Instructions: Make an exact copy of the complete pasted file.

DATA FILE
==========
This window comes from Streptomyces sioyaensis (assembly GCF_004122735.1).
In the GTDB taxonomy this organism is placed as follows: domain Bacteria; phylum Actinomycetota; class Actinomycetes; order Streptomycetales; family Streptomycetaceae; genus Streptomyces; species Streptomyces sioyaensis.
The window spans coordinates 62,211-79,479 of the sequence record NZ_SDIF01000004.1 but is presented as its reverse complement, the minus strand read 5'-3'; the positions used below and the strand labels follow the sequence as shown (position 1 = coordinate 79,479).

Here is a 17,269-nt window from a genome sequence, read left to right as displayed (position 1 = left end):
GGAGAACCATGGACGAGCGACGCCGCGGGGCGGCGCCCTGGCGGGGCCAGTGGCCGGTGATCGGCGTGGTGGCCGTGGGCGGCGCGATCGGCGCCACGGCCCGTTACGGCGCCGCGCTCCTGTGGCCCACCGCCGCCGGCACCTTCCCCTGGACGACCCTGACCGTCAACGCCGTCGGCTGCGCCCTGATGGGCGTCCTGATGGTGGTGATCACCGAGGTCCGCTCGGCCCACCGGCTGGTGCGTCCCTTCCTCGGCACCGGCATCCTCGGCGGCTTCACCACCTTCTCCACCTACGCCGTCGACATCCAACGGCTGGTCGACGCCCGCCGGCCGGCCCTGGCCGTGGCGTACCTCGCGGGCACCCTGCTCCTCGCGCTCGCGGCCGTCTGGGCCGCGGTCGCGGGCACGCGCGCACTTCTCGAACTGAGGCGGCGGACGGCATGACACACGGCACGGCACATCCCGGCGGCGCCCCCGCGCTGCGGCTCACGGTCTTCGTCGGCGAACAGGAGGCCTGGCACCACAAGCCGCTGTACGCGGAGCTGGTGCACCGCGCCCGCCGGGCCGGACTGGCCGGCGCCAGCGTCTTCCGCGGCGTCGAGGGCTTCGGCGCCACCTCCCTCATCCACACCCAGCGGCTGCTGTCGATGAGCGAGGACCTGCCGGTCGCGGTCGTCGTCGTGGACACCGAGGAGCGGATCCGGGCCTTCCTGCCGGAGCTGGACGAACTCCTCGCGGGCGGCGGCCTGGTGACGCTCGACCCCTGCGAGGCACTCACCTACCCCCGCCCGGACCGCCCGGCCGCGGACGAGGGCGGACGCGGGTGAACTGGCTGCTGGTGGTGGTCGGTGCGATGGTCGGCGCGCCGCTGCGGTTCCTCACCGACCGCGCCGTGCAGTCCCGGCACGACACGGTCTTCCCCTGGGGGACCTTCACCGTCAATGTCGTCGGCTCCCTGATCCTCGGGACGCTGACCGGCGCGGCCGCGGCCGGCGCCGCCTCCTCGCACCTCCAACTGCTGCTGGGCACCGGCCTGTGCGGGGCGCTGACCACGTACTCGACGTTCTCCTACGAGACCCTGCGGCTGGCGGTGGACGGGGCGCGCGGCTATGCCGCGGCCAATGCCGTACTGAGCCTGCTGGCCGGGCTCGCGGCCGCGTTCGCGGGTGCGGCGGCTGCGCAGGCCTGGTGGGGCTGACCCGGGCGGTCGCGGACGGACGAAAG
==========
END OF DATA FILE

This window comes from Streptomyces sioyaensis (assembly GCF_004122735.1).
In the GTDB taxonomy this organism is placed as follows: domain Bacteria; phylum Actinomycetota; class Actinomycetes; order Streptomycetales; family Streptomycetaceae; genus Streptomyces; species Streptomyces sioyaensis.
The window spans coordinates 62,211-79,479 of the sequence record NZ_SDIF01000004.1 but is presented as its reverse complement, the minus strand read 5'-3'; the positions used below and the strand labels follow the sequence as shown (position 1 = coordinate 79,479).

Here is a 17,269-nt window from a genome sequence, read left to right as displayed (position 1 = left end):
GGAGAACCATGGACGAGCGACGCCGCGGGGCGGCGCCCTGGCGGGGCCAGTGGCCGGTGATCGGCGTGGTGGCCGTGGGCGGCGCGATCGGCGCCACGGCCCGTTACGGCGCCGCGCTCCTGTGGCCCACCGCCGCCGGCACCTTCCCCTGGACGACCCTGACCGTCAACGCCGTCGGCTGCGCCCTGATGGGCGTCCTGATGGTGGTGATCACCGAGGTCCGCTCGGCCCACCGGCTGGTGCGTCCCTTCCTCGGCACCGGCATCCTCGGCGGCTTCACCACCTTCTCCACCTACGCCGTCGACATCCAACGGCTGGTCGACGCCCGCCGGCCGGCCCTGGCCGTGGCGTACCTCGCGGGCACCCTGCTCCTCGCGCTCGCGGCCGTCTGGGCCGCGGTCGCGGGCACGCGCGCACTTCTCGAACTGAGGCGGCGGACGGCATGACACACGGCACGGCACATCCCGGCGGCGCCCCCGCGCTGCGGCTCACGGTCTTCGTCGGCGAACAGGAGGCCTGGCACCACAAGCCGCTGTACGCGGAGCTGGTGCACCGCGCCCGCCGGGCCGGACTGGCCGGCGCCAGCGTCTTCCGCGGCGTCGAGGGCTTCGGCGCCACCTCCCTCATCCACACCCAGCGGCTGCTGTCGATGAGCGAGGACCTGCCGGTCGCGGTCGTCGTCGTGGACACCGAGGAGCGGATCCGGGCCTTCCTGCCGGAGCTGGACGAACTCCTCGCGGGCGGCGGCCTGGTGACGCTCGACCCCTGCGAGGCACTCACCTACCCCCGCCCGGACCGCCCGGCCGCGGACGAGGGCGGACGCGGGTGAACTGGCTGCTGGTGGTGGTCGGTGCGATGGTCGGCGCGCCGCTGCGGTTCCTCACCGACCGCGCCGTGCAGTCCCGGCACGACACGGTCTTCCCCTGGGGGACCTTCACCGTCAATGTCGTCGGCTCCCTGATCCTCGGGACGCTGACCGGCGCGGCCGCGGCCGGCGCCGCCTCCTCGCACCTCCAACTGCTGCTGGGCACCGGCCTGTGCGGGGCGCTGACCACGTACTCGACGTTCTCCTACGAGACCCTGCGGCTGGCGGTGGACGGGGCGCGCGGCTATGCCGCGGCCAATGCCGTACTGAGCCTGCTGGCCGGGCTCGCGGCCGCGTTCGCGGGTGCGGCGGCTGCGCAGGCCTGGTGGGGCTGACCCGGGCGGTCGCGGACGGACGAAAG